Following on from last week’s article on our leadership conversation with President Zuma, after describing the complex dynamics and back-drop against which he leads, the following question was posed: “Is it possible to unite our diversity into one direction?”
From a leadership context logic follows that to achieve this there has to be a vision. And, the more complex and challenging the dynamics of the entity one wants to move, the more compelling and inspiring the vision should be, so that followers want to be ‘there’ rather than ‘here’.
As far as South Africa is concerned, on one end towers the unmistakable diversity, complexity, challenges and current reality of our country, so clearly explained last week by President Zuma. On the other end should be the vision, the desired future state. These two opposite ends of the scale ‘compete’ with one another, yet they are also codependent as both must be understood clearly if success is to follow. What is also clear is that considering the South Africa that our leader wants us all to move, we had better have a very compelling and attractive vision that nobody can ignore or not find appealing.
Then, we need leadership, and in fact leaders that will not only indicate the vision but also lead our diverse society towards the vision with confidence, effective authority and authenticity.
The question is therefore, what is our vision and would the leadership philosophy, approach of our current leader add value towards the task at hand?
Firstly, our vision, which President Zuma described as follows: “Our vision was enunciated one hundred years ago when the ANC was formed. The vision of a united and democratic society came into being. As the years went by, this crystallized into the building of a non-racial, united, non-sexist, democratic and prosperous society. The Freedom Charter firstly, and later the Constitution of the Republic, are the foundation documents which spell out the national vision. We want a society where everybody has access to basic human rights, and to a better life with water, electricity, housing, proper roads, quality education, quality health care and a host of other simple things which will improve the lives of our people.”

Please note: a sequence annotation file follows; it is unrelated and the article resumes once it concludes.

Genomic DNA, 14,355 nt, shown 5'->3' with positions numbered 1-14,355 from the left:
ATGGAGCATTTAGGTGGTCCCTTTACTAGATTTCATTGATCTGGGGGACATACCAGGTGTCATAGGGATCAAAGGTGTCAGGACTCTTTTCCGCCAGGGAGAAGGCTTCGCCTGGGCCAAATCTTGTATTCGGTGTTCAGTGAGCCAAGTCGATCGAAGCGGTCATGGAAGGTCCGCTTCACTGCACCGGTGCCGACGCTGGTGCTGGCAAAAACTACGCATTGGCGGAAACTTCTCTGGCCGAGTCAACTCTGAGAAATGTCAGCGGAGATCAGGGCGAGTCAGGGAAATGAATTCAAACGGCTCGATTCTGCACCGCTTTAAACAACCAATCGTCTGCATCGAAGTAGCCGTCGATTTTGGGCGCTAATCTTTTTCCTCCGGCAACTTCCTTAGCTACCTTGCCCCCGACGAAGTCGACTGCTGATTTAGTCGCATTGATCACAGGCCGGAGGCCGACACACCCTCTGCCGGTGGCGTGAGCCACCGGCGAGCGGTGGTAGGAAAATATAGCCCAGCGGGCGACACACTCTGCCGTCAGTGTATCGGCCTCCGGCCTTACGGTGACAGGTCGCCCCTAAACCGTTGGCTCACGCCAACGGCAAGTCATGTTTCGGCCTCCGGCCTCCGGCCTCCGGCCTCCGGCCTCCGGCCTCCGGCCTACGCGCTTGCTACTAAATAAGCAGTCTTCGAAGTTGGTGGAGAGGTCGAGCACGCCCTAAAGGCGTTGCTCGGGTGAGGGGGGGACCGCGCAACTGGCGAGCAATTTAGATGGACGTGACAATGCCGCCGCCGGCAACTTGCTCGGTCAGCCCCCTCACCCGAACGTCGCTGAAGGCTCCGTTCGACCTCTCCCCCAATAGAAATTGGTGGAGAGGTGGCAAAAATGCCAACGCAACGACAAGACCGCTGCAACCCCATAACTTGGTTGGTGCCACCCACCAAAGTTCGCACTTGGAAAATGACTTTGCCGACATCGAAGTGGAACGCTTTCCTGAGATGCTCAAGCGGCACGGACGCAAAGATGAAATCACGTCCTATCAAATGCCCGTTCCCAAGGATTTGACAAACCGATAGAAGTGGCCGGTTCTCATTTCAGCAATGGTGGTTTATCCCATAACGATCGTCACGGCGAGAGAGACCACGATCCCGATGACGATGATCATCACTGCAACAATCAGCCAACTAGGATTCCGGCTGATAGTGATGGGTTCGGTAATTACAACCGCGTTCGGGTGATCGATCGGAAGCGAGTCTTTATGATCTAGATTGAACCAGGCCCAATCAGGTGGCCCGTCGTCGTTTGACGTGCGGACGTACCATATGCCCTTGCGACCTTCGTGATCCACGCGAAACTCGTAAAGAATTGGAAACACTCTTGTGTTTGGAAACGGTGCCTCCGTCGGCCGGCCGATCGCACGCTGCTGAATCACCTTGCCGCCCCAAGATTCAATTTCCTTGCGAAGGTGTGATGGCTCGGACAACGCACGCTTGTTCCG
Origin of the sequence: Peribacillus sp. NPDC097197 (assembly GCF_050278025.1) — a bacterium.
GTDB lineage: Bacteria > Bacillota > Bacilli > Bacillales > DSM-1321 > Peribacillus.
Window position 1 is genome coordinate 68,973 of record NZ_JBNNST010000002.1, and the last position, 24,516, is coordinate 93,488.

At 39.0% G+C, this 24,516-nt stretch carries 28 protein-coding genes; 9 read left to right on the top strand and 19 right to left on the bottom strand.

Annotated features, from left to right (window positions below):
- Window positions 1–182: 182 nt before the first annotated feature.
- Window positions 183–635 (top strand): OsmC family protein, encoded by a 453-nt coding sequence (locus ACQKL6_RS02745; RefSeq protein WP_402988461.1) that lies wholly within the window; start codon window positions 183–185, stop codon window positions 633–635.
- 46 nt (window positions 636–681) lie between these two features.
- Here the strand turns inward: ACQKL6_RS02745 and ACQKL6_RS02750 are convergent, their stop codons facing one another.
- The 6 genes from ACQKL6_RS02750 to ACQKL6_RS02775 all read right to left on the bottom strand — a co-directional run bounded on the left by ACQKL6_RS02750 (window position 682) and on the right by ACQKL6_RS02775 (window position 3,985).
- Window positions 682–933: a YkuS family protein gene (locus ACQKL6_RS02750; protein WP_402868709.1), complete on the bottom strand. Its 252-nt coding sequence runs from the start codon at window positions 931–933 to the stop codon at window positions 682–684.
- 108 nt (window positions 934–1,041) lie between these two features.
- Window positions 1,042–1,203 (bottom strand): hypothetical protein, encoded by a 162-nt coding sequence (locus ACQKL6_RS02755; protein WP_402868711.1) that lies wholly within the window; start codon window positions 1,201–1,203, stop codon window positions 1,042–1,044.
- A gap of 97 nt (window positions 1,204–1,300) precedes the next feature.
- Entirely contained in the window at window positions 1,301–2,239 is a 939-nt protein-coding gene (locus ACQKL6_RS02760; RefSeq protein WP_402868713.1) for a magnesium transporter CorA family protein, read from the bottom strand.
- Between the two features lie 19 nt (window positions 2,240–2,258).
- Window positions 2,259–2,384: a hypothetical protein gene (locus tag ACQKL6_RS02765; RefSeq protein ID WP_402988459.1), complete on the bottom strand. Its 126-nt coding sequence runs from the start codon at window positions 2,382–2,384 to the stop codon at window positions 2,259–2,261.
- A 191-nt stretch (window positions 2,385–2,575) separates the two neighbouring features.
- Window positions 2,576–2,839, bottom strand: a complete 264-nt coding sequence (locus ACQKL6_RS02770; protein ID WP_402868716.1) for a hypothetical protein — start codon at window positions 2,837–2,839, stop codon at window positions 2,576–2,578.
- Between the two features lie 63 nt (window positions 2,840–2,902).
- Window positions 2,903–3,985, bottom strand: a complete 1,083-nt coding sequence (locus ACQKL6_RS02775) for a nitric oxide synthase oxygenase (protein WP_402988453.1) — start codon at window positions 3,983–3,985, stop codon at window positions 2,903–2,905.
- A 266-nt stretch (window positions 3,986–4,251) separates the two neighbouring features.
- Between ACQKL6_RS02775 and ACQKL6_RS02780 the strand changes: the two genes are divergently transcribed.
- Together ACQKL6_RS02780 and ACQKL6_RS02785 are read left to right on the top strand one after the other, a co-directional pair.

He expressed determination that “for as long as scores of our people do not have these services, we will not rest.”
This is the vision, straight from our leader’s mouth. Some may feel that they are not consciously aware of this vision as communicating it incessantly is just as important as coming up with it. President Zuma admits communication must improve: “Yes I agree that we need to communicate more and more what we are working to achieve, and also our achievements as a nation.”
However, it is also true that the attitude of the recipient of the communication often determines how well the message is received. President Zuma feels “we have achieved a lot in 17 years, but unfortunately there is a culture of dwelling on the negatives and failing to see how well the country has done, from a pariah to a vibrant, stable democracy.”
In large Corporates weak communication is always one of the obstacles to getting buy-in, understanding, passion and movement towards the vision. Now just imagine how challenging it is in a country as diverse and complex as ours. As President Zuma states: “It is not just government alone that must communicate. The media, business, labour all sectors must learn to see the positives that exist and share these with the country and the world.”